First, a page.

National culture and capital structure decisions: Evidence from foreign joint ventures in China
AbstractWe investigate the role of firms’ country of origin in financial leverage decisions. Foreign joint ventures in China face a common set of country-level formal institutional constraints, but vary in the cultural values they bring from their countries of origin. We hypothesize that national culture enters the joint optimization process, leading to foreign joint ventures’ leverage decisions, and that it affects leverage decisions both directly and indirectly. Employing a hierarchical linear model distinguishing firm-level from country-level variables, and a data set covering over 8000 foreign joint ventures in China from 32 different countries and regions in the year 2002, we find that mastery has negative and significant direct effects on foreign joint ventures’ leverage and short-term debt decisions, and a positive and significant direct effect on the likelihood of foreign joint ventures having long-term debt. The indirect effects of mastery on leverage decisions sometimes reinforce and sometimes offset the direct effects. Embeddedness has no significant direct effect on foreign joint ventures’ leverage decisions, but exerts its influence entirely through indirect effects. Finally, the economic significance analysis of the total effects suggests that national culture has significant explanatory power in the leverage decisions of foreign joint ventures in China.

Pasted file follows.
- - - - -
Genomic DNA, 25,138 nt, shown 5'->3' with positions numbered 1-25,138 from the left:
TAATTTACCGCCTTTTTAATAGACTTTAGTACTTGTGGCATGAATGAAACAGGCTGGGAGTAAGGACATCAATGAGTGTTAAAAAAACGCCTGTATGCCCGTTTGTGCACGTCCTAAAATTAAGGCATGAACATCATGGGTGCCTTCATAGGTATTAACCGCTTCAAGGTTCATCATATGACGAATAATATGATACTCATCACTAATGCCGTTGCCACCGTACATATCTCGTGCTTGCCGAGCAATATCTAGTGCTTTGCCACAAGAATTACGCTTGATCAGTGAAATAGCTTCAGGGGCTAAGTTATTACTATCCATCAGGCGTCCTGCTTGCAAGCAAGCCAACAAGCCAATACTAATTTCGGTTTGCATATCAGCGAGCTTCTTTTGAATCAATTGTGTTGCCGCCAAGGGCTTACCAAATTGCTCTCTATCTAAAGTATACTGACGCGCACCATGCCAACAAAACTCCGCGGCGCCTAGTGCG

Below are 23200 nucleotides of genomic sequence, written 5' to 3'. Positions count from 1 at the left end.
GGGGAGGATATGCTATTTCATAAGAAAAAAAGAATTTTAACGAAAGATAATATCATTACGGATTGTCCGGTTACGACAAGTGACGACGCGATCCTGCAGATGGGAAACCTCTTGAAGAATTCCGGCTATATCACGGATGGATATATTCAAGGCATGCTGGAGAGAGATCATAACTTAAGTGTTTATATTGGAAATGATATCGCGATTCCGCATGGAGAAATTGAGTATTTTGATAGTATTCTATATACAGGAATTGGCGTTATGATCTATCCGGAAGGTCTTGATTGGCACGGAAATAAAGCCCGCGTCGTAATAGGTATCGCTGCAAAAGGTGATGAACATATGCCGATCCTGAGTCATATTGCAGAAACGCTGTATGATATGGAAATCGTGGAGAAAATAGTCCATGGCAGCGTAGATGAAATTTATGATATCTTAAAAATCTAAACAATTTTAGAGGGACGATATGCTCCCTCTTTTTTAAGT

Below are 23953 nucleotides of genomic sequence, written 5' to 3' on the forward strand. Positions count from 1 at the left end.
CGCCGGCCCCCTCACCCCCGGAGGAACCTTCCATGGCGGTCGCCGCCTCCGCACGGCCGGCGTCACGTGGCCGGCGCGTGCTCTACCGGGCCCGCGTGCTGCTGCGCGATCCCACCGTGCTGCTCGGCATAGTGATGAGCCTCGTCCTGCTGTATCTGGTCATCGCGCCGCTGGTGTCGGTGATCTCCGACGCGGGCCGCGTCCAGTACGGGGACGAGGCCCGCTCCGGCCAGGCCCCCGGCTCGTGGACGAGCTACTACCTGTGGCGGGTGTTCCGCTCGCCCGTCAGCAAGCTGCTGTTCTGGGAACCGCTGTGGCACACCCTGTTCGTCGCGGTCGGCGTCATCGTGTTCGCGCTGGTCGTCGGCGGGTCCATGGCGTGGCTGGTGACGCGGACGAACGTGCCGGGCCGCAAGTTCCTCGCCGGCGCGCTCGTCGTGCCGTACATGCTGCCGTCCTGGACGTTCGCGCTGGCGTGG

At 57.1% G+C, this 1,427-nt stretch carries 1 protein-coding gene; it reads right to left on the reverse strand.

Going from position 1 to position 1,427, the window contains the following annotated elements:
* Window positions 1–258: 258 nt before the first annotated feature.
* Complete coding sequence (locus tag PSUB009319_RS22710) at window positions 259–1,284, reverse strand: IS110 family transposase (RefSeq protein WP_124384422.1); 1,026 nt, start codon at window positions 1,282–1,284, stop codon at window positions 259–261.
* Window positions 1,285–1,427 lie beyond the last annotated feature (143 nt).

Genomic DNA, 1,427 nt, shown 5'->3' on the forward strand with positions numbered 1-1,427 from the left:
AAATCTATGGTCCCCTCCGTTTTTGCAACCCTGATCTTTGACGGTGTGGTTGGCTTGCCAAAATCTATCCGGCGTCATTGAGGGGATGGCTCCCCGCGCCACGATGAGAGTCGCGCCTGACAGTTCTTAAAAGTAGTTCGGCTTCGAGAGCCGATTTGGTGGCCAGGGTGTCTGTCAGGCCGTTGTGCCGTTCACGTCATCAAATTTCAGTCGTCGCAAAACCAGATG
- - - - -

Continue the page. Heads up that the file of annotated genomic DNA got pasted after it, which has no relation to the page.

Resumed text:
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Bibliographic InfoArticle provided by Palgrave Macmillan in its journal Journal of International Business Studies.
Volume (Year): 42 (2011)
Issue (Month): 4 (May)
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